RICHLAND, Wash. – EM Office of River Protection (ORP) crews at the Hanford Site are preparing to install another asphalt surface barrier to divert water runoff to protect groundwater from contaminants.
The asphalt barrier at the U Tank Farm, one of the groupings of large underground waste-storage tanks on the Hanford Site, will divert rain and snowmelt into a nearby basin to hold the runoff while it evaporates. U Farm will be the fifth tank farm to have a surface barrier installed.
“These barriers are a critical part of the strategy to help protect groundwater at the Hanford Site,” said Becky Blackwell, ORP program manager. “The barriers help prevent rain and snowmelt from potentially mobilizing existing contaminants in the soil toward the water table deep below the surface.”
WRPS will award a subcontract for construction of the barrier within the next few months. Earlier this year, workers with tank operations contractor Washington River Protection Solutions (WRPS) and subcontractor Elite Construction and Development built and filled the lined basin with soil. Crews recently spread more than 60 pounds of native plant seed over the top of the basin, which is a little more than an acre in size. The plants and soil will encourage the natural evaporation of water.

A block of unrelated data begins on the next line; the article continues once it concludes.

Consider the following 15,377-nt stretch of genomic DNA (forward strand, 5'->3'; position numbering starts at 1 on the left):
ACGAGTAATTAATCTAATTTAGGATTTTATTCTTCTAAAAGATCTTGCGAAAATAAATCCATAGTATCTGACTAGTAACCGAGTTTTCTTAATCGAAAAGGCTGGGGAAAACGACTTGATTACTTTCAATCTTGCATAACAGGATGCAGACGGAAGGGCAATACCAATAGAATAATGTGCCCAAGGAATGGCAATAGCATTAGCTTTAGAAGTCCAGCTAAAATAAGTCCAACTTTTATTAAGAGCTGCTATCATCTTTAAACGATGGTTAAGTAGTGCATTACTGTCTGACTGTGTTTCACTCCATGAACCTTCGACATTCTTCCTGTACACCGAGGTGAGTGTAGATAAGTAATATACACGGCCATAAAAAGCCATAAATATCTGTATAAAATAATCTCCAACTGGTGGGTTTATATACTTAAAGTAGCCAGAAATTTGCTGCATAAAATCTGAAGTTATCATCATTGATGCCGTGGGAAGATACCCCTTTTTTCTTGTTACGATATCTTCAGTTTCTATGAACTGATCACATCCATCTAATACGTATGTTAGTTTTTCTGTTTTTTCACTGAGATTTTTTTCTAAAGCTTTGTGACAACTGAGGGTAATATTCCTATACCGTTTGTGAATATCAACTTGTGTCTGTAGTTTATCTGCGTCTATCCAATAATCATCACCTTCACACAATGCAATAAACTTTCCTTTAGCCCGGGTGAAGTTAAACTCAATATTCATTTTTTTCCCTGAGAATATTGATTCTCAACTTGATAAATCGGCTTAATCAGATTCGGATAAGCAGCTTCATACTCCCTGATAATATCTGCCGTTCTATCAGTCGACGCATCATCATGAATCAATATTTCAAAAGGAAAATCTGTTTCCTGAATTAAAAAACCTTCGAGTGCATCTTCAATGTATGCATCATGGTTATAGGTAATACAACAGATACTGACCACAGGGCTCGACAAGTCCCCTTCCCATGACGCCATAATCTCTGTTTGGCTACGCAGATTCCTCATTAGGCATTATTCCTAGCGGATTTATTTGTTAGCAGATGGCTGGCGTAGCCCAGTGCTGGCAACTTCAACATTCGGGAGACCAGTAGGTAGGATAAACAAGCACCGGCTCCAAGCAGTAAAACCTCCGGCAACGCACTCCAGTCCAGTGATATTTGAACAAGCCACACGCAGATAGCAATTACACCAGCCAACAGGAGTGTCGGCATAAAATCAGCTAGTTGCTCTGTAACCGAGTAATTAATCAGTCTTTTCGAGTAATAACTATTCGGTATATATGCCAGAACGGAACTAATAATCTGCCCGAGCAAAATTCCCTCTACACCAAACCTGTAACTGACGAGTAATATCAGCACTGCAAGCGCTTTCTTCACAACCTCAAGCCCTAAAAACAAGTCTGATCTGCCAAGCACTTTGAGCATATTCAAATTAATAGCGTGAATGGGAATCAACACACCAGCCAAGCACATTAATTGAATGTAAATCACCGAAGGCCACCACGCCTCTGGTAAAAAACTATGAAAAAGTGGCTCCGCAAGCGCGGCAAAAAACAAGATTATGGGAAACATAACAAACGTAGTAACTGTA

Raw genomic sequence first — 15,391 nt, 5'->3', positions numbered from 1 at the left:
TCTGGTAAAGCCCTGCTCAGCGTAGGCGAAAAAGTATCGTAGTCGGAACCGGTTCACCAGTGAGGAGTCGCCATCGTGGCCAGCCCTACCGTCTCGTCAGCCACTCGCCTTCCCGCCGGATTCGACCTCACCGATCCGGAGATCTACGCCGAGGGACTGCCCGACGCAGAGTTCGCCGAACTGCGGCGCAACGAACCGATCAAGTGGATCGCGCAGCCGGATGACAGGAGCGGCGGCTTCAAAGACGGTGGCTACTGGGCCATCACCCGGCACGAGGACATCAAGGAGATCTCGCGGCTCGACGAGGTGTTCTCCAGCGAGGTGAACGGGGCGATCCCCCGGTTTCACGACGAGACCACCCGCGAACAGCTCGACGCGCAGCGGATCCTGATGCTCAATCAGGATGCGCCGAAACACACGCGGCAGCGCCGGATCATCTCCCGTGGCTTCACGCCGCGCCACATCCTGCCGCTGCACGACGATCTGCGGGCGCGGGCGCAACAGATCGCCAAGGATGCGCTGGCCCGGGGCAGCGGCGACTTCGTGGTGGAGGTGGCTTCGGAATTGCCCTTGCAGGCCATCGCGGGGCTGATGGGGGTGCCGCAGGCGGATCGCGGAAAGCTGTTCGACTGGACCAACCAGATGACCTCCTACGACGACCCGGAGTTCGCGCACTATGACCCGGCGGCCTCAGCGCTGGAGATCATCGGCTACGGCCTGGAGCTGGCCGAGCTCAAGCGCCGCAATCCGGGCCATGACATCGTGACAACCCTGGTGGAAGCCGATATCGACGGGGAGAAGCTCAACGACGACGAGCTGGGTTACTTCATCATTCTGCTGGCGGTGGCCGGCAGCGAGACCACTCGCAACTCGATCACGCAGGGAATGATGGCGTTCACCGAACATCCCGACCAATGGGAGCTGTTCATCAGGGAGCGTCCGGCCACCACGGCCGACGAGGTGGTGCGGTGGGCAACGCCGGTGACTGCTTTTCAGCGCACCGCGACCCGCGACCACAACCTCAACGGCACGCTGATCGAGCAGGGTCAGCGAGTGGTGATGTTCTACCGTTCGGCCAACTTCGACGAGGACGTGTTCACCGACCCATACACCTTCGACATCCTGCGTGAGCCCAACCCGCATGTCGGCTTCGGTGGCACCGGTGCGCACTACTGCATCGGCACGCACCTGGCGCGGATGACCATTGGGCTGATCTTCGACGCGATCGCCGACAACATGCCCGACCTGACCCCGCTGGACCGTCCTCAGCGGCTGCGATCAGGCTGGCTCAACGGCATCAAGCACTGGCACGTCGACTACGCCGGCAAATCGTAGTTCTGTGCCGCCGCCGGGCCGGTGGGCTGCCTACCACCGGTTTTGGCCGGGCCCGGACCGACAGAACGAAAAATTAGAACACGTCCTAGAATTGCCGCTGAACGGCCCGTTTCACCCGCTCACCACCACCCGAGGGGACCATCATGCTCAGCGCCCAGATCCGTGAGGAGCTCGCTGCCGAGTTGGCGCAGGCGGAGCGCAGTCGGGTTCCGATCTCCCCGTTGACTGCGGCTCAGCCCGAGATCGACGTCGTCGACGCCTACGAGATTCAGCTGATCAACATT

“Waiting to put down seed until the weather starts to cool is a lesson learned from previous basin projects,” said Tom Sackett, WRPS Tank Farms Projects manager. “This seed will begin to germinate in the spring as the weather warms, which is more consistent with natural seeding.”
The U Farm consists of 16 underground, single-shell waste-storage tanks with a combined capacity of approximately 8.7 million gallons. The protective barrier at U Farm will be the latest interim barrier installed on the site.
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